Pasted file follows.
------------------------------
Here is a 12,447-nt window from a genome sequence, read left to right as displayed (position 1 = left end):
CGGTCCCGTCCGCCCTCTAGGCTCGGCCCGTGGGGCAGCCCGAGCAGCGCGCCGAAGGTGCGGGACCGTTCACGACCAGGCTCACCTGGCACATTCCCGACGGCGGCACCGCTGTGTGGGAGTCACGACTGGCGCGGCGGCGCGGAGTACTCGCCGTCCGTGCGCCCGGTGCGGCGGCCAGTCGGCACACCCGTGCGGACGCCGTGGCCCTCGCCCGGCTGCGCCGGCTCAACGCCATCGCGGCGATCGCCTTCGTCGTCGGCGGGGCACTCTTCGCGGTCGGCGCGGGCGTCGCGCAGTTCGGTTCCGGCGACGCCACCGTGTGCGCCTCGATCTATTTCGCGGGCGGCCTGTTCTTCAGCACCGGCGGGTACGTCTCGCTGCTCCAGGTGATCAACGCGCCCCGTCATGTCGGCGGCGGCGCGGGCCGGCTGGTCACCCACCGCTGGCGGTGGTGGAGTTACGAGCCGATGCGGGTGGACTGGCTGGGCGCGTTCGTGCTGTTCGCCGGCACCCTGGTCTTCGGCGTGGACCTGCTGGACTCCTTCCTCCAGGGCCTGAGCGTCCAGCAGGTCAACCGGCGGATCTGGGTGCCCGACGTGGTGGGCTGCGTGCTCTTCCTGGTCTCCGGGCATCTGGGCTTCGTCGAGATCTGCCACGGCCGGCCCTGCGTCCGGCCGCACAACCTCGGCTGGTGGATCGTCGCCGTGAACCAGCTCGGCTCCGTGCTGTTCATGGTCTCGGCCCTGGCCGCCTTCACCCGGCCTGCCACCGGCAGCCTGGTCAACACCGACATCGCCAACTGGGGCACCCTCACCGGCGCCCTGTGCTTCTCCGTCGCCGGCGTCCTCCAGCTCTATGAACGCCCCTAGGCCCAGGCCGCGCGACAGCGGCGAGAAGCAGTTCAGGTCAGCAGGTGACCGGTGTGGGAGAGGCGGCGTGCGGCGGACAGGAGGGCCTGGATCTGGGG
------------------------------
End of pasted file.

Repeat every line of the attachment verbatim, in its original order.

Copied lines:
Here is a 12,447-nt window from a genome sequence, read left to right as displayed (position 1 = left end):
CGGTCCCGTCCGCCCTCTAGGCTCGGCCCGTGGGGCAGCCCGAGCAGCGCGCCGAAGGTGCGGGACCGTTCACGACCAGGCTCACCTGGCACATTCCCGACGGCGGCACCGCTGTGTGGGAGTCACGACTGGCGCGGCGGCGCGGAGTACTCGCCGTCCGTGCGCCCGGTGCGGCGGCCAGTCGGCACACCCGTGCGGACGCCGTGGCCCTCGCCCGGCTGCGCCGGCTCAACGCCATCGCGGCGATCGCCTTCGTCGTCGGCGGGGCACTCTTCGCGGTCGGCGCGGGCGTCGCGCAGTTCGGTTCCGGCGACGCCACCGTGTGCGCCTCGATCTATTTCGCGGGCGGCCTGTTCTTCAGCACCGGCGGGTACGTCTCGCTGCTCCAGGTGATCAACGCGCCCCGTCATGTCGGCGGCGGCGCGGGCCGGCTGGTCACCCACCGCTGGCGGTGGTGGAGTTACGAGCCGATGCGGGTGGACTGGCTGGGCGCGTTCGTGCTGTTCGCCGGCACCCTGGTCTTCGGCGTGGACCTGCTGGACTCCTTCCTCCAGGGCCTGAGCGTCCAGCAGGTCAACCGGCGGATCTGGGTGCCCGACGTGGTGGGCTGCGTGCTCTTCCTGGTCTCCGGGCATCTGGGCTTCGTCGAGATCTGCCACGGCCGGCCCTGCGTCCGGCCGCACAACCTCGGCTGGTGGATCGTCGCCGTGAACCAGCTCGGCTCCGTGCTGTTCATGGTCTCGGCCCTGGCCGCCTTCACCCGGCCTGCCACCGGCAGCCTGGTCAACACCGACATCGCCAACTGGGGCACCCTCACCGGCGCCCTGTGCTTCTCCGTCGCCGGCGTCCTCCAGCTCTATGAACGCCCCTAGGCCCAGGCCGCGCGACAGCGGCGAGAAGCAGTTCAGGTCAGCAGGTGACCGGTGTGGGAGAGGCGGCGTGCGGCGGACAGGAGGGCCTGGATCTGGGG